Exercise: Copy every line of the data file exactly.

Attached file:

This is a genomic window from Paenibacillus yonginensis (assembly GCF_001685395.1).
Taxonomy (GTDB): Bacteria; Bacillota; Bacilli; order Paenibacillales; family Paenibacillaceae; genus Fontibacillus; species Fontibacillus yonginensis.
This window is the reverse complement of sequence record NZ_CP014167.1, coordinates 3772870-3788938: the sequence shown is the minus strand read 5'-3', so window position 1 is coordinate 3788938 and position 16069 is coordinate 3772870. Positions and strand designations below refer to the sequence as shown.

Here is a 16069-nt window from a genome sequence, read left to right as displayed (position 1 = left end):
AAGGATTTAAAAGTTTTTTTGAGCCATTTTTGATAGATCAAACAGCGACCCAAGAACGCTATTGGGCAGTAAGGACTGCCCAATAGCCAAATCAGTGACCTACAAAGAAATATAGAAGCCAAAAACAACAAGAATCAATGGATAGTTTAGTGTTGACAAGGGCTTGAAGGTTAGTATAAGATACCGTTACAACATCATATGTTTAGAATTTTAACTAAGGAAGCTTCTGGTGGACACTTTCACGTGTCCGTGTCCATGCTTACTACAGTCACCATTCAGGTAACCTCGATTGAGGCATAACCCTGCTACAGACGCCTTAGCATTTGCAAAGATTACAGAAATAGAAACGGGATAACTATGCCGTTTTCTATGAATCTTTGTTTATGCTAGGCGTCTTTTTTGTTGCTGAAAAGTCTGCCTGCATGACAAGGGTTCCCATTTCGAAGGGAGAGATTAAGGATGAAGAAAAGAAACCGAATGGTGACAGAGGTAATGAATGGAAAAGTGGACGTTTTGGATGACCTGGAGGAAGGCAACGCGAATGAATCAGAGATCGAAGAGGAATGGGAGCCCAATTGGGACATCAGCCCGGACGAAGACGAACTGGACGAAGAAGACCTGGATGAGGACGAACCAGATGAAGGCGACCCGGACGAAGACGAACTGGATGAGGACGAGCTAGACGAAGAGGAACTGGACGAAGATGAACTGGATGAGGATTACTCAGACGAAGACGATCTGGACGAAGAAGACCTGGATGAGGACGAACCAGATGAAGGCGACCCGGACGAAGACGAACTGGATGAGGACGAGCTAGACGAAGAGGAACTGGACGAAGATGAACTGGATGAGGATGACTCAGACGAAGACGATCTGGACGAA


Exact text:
This is a genomic window from Paenibacillus yonginensis (assembly GCF_001685395.1).
Taxonomy (GTDB): Bacteria; Bacillota; Bacilli; order Paenibacillales; family Paenibacillaceae; genus Fontibacillus; species Fontibacillus yonginensis.
This window is the reverse complement of sequence record NZ_CP014167.1, coordinates 3772870-3788938: the sequence shown is the minus strand read 5'-3', so window position 1 is coordinate 3788938 and position 16069 is coordinate 3772870. Positions and strand designations below refer to the sequence as shown.

Here is a 16069-nt window from a genome sequence, read left to right as displayed (position 1 = left end):
AAGGATTTAAAAGTTTTTTTGAGCCATTTTTGATAGATCAAACAGCGACCCAAGAACGCTATTGGGCAGTAAGGACTGCCCAATAGCCAAATCAGTGACCTACAAAGAAATATAGAAGCCAAAAACAACAAGAATCAATGGATAGTTTAGTGTTGACAAGGGCTTGAAGGTTAGTATAAGATACCGTTACAACATCATATGTTTAGAATTTTAACTAAGGAAGCTTCTGGTGGACACTTTCACGTGTCCGTGTCCATGCTTACTACAGTCACCATTCAGGTAACCTCGATTGAGGCATAACCCTGCTACAGACGCCTTAGCATTTGCAAAGATTACAGAAATAGAAACGGGATAACTATGCCGTTTTCTATGAATCTTTGTTTATGCTAGGCGTCTTTTTTGTTGCTGAAAAGTCTGCCTGCATGACAAGGGTTCCCATTTCGAAGGGAGAGATTAAGGATGAAGAAAAGAAACCGAATGGTGACAGAGGTAATGAATGGAAAAGTGGACGTTTTGGATGACCTGGAGGAAGGCAACGCGAATGAATCAGAGATCGAAGAGGAATGGGAGCCCAATTGGGACATCAGCCCGGACGAAGACGAACTGGACGAAGAAGACCTGGATGAGGACGAACCAGATGAAGGCGACCCGGACGAAGACGAACTGGATGAGGACGAGCTAGACGAAGAGGAACTGGACGAAGATGAACTGGATGAGGATTACTCAGACGAAGACGATCTGGACGAAGAAGACCTGGATGAGGACGAACCAGATGAAGGCGACCCGGACGAAGACGAACTGGATGAGGACGAGCTAGACGAAGAGGAACTGGACGAAGATGAACTGGATGAGGATGACTCAGACGAAGACGATCTGGACGAA